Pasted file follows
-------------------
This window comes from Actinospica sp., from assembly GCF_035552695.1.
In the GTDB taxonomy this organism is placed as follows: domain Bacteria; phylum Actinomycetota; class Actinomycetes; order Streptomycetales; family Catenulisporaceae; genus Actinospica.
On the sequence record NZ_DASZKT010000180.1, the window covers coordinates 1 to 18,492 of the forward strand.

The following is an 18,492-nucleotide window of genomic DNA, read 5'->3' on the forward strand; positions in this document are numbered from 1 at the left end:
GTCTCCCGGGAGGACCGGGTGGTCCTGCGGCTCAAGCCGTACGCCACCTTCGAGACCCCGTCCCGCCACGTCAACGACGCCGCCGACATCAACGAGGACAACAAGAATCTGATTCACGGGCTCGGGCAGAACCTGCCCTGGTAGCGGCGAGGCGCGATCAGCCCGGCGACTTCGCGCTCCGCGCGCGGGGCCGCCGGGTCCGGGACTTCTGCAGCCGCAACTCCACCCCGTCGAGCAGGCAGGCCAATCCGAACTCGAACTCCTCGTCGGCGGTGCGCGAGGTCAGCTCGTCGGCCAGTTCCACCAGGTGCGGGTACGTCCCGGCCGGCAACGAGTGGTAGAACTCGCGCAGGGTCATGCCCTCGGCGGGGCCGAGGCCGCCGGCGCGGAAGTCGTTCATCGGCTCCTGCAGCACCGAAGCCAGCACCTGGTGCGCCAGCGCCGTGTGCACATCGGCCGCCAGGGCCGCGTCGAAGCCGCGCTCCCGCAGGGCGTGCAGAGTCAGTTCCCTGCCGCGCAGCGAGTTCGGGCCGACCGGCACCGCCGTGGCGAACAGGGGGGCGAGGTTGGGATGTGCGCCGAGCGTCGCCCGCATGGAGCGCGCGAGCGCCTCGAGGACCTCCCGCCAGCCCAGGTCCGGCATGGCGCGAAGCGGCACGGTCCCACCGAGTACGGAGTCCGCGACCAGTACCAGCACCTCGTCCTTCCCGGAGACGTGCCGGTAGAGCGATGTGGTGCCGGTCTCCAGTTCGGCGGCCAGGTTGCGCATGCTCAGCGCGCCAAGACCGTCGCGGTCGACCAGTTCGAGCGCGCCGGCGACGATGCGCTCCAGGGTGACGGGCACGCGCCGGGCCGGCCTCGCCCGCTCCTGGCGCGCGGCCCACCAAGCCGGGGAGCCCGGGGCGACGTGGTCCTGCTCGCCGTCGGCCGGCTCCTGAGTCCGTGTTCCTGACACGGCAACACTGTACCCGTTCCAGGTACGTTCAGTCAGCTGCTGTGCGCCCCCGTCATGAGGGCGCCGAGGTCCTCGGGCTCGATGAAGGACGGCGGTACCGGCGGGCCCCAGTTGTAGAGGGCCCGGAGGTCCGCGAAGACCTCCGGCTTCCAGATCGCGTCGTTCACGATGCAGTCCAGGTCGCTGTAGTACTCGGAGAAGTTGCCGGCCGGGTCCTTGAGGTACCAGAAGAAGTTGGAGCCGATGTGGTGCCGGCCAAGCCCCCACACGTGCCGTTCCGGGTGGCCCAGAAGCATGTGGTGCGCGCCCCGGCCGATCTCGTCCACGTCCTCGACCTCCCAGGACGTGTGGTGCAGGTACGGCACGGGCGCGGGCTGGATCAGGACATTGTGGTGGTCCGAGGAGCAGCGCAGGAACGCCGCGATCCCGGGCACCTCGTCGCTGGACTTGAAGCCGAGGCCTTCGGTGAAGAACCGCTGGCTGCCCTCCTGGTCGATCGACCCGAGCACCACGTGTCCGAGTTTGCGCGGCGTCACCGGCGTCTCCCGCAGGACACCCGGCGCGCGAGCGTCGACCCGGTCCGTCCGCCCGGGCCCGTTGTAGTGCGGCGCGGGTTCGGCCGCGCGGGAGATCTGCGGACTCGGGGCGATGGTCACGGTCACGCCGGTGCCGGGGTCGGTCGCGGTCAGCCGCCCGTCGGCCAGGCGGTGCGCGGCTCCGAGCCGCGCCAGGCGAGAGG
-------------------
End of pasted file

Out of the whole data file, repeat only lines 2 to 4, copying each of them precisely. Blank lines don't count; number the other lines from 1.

In the GTDB taxonomy this organism is placed as follows: domain Bacteria; phylum Actinomycetota; class Actinomycetes; order Streptomycetales; family Catenulisporaceae; genus Actinospica.
On the sequence record NZ_DASZKT010000180.1, the window covers coordinates 1 to 18,492 of the forward strand.

The following is an 18,492-nucleotide window of genomic DNA, read 5'->3' on the forward strand; positions in this document are numbered from 1 at the left end: